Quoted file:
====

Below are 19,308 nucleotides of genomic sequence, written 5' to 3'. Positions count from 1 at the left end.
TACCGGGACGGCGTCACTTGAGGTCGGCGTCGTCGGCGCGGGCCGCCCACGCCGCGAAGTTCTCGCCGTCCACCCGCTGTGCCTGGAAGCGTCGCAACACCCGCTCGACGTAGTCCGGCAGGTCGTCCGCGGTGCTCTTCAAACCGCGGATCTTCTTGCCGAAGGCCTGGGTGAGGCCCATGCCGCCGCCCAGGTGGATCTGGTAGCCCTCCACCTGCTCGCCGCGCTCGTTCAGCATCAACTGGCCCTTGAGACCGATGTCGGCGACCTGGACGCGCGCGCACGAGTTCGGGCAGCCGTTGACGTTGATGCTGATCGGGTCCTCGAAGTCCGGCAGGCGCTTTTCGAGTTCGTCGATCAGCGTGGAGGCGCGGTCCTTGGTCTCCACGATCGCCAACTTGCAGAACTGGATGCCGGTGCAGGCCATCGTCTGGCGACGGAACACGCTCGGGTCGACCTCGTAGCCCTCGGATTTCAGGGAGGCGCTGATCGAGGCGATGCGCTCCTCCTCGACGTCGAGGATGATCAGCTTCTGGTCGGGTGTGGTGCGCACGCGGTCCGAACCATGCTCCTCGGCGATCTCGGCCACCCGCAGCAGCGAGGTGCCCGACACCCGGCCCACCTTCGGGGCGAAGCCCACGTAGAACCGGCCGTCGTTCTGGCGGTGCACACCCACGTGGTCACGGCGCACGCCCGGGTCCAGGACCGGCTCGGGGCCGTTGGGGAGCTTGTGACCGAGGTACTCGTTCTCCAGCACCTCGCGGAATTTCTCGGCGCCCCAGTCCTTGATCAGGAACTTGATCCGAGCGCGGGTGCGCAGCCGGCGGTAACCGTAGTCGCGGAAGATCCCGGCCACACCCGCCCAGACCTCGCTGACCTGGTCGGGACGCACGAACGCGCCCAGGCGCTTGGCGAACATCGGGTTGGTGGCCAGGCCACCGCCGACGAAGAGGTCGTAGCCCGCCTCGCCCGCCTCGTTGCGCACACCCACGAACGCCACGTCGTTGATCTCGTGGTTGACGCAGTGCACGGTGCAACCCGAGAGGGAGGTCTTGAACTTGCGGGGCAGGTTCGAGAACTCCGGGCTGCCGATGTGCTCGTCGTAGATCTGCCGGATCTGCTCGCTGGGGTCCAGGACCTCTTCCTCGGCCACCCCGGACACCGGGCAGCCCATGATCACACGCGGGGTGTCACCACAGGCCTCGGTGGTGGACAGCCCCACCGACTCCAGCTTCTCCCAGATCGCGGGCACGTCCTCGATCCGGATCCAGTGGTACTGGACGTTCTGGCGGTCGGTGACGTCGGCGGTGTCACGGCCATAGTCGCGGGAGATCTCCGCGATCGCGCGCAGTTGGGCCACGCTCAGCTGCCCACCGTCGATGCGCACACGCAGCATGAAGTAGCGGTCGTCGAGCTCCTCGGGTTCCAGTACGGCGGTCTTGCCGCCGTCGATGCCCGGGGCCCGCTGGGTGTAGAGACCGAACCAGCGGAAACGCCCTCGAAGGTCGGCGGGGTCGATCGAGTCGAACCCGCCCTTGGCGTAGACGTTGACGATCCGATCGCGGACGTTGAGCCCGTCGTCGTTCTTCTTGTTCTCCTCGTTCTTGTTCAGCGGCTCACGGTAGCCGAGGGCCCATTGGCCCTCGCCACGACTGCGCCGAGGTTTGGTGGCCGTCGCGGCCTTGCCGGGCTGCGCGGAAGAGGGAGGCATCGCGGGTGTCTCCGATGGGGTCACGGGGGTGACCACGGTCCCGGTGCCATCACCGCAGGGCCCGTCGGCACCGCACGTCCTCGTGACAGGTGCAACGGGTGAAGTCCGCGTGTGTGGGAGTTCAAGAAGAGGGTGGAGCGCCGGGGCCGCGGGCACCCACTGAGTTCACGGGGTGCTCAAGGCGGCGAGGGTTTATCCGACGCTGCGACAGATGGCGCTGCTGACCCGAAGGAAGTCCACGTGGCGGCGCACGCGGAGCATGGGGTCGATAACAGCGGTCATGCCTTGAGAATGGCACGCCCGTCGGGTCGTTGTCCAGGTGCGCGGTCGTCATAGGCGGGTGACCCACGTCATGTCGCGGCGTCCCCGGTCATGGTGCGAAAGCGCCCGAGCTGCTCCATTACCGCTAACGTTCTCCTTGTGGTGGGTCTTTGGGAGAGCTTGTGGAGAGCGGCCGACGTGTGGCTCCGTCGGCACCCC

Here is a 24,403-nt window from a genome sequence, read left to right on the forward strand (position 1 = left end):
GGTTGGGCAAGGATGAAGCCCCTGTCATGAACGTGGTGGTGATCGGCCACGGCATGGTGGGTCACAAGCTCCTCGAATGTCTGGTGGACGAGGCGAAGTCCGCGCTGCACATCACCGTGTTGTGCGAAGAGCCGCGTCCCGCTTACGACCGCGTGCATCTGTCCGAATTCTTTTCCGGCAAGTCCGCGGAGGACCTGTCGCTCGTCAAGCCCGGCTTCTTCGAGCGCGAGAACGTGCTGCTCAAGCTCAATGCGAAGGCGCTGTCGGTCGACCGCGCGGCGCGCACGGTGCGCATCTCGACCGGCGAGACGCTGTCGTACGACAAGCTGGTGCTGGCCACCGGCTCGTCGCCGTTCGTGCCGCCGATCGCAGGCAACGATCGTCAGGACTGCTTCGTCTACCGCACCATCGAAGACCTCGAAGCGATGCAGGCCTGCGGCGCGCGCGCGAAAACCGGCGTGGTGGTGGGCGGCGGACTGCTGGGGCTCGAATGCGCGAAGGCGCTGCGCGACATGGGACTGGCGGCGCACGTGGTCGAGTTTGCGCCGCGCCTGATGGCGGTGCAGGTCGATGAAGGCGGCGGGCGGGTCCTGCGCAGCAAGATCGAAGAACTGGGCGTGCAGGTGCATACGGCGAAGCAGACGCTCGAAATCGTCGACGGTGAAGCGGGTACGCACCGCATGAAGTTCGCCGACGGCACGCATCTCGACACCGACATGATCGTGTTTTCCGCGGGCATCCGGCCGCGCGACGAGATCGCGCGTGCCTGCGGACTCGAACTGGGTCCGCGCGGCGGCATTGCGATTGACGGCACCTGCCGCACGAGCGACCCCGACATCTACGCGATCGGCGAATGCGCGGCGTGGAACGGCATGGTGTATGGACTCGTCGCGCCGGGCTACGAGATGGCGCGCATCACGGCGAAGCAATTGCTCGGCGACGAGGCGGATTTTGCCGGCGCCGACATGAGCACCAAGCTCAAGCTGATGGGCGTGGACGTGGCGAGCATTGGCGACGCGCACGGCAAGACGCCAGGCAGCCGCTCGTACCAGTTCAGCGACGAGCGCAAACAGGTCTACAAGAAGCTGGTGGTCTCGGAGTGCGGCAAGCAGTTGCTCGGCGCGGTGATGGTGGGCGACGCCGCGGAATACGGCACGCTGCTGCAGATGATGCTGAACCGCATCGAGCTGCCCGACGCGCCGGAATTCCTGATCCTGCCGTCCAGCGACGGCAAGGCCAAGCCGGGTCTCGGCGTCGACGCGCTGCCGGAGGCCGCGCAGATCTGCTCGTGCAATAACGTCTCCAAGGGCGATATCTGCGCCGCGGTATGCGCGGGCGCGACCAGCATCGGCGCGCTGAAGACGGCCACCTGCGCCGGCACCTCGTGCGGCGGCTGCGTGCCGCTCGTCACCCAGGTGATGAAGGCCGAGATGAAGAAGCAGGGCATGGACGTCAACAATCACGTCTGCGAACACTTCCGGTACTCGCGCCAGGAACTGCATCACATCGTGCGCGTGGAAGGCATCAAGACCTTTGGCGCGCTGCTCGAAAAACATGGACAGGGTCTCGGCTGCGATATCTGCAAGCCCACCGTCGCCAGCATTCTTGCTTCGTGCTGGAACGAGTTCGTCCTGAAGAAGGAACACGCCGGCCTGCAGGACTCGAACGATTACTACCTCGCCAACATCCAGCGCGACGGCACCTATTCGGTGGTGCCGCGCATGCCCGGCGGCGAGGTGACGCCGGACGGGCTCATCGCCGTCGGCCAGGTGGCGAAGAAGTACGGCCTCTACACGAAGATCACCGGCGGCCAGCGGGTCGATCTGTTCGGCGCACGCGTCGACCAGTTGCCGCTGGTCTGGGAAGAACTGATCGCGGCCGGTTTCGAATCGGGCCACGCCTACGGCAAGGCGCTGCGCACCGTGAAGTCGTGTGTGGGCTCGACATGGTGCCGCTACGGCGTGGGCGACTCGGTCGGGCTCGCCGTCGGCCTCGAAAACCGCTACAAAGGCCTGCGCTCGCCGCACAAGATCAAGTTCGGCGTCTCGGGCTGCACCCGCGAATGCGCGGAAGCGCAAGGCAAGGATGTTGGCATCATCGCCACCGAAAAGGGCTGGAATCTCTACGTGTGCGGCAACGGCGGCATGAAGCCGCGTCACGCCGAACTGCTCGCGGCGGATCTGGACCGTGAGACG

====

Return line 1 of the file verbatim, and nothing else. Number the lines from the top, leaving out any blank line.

Below are 19,308 nucleotides of genomic sequence, written 5' to 3'. Positions count from 1 at the left end.